We left and went back to the school. I visited with Darren and Mame, the other nurse that had come on the trip and described what we found. Mame's response is if she is that bad she could die. Mame asked to go down and take a look at Whitney, so we journeyed back down the road to her home.
Upon arriving back at Whitney's home we found her mother had taken her to a pallet outside the home. She didn't look like the girl I left 45 minutes earlier, the sweat was gone her heart rate was down and she had a smile on her face. Mame did an assessment and looked at me like I was nuts, "she seems fine, I don't think she has malaria even" Those words stung, I knew what I had seen, I was not crazy and I do have good nursing assessment skills. I just new that Mame thought I was a flake, a poor nurse. We told Whitney to continue resting and we journeyed back to the school. I looked around and found some electrolyte replacement powder that people had brought and mixed a couple of water bottles up and walked back to Whitney's home to give them to her mom for Whitney to drink, explaining through Lillie how very important this water was for Whitney.
That night while I did my journaling, still irritated with Mame and everything that had happened, it struck me, actually God knocked me up side the head. What had I prayed before I left Whitney the first time? What had I asked God to do? Didn't He answer my prayer? I am an idiot, okay not really, but I was so concerned about how I looked, I didn't think to Praise God for His answered prayer! I think we all have a tendency to do that, I still work on it at times.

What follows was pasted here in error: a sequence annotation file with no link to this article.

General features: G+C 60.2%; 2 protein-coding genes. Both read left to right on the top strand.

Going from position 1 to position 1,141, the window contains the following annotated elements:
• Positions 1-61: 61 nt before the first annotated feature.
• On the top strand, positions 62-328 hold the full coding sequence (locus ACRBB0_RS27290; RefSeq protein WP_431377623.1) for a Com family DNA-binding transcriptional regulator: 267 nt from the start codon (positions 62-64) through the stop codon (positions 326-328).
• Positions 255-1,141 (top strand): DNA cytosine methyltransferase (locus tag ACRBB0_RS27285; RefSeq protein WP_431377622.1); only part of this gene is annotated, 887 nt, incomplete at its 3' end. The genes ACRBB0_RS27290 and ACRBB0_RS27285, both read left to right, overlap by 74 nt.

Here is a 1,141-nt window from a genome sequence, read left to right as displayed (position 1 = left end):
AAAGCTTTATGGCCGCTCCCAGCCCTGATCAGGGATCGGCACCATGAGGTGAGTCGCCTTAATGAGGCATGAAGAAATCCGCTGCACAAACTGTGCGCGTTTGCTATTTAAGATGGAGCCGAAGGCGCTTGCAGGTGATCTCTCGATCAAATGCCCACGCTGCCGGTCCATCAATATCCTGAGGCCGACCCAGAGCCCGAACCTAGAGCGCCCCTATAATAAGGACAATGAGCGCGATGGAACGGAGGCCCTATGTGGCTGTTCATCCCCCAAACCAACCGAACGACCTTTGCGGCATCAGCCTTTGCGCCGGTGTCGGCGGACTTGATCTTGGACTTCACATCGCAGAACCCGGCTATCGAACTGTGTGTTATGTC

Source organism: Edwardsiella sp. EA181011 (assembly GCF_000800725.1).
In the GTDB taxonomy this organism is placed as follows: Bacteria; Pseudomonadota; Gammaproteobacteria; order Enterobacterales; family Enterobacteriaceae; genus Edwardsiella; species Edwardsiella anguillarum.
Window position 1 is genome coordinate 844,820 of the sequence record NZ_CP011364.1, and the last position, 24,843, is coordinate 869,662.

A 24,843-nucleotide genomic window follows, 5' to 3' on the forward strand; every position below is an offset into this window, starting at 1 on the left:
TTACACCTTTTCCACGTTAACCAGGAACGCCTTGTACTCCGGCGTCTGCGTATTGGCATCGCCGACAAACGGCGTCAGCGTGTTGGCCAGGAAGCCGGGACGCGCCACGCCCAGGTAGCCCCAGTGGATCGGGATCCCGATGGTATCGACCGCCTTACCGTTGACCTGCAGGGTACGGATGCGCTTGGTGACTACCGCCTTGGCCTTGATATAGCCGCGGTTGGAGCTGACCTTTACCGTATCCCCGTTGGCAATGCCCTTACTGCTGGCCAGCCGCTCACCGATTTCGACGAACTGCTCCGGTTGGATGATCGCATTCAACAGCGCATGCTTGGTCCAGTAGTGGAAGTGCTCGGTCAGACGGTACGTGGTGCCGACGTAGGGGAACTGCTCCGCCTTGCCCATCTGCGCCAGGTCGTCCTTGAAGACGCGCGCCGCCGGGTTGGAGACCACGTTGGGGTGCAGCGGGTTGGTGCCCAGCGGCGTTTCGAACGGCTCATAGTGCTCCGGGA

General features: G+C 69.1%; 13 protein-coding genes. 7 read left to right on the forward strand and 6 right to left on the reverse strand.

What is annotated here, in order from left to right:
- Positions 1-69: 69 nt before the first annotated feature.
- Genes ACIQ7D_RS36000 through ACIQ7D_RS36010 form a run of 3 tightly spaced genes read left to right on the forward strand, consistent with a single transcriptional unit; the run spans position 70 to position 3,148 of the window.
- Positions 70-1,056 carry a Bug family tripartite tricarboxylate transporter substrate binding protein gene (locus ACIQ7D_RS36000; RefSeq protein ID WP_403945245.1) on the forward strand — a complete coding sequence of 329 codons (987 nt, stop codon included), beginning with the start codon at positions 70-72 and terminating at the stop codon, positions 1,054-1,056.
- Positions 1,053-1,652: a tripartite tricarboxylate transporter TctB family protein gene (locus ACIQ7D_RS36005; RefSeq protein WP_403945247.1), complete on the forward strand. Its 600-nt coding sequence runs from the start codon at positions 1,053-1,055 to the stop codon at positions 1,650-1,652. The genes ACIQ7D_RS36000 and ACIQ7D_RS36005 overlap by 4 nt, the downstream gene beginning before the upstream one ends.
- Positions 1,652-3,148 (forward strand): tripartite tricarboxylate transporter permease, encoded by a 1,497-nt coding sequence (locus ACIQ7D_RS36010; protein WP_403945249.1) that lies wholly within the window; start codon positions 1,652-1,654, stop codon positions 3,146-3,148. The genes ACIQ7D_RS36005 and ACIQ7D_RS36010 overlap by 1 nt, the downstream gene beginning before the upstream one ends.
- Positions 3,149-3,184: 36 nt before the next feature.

I went back to Whitney's home the next day to check on her, by the third day she felt good enough to go back to school, so I checked on her there making sure she was feeling well.
I have learned in my research that malaria is the #1 killer of children in Kenya. I have also learned that you can get it over and over and over again, that it can make you very anemic. After visiting with Whitney's mother and through Lillie's interpreting, I learned that Whitney had "watery blood, anemia" and was prescribed iron, but they couldn't afford the medication. I gave her mother the money gladly, and told her to get it right away, she did.
Every trip since the first, I check in on Whitney, her mother and brother, to see how they are doing. I have kinda adopted this family. Lillie is great about giving me updates and letting me know what they need. They are a reminder of God answering prayers and not letting my pride get in the way.
Me and Whitney the day I taught an art class at the school
Whitney walking the road to go to school.
You don't have to be a nurse to get involved on a Project Humanity trip, or even travel to Africa, there are ways to help here in the states!
For more information go to www.prjecthumanity.com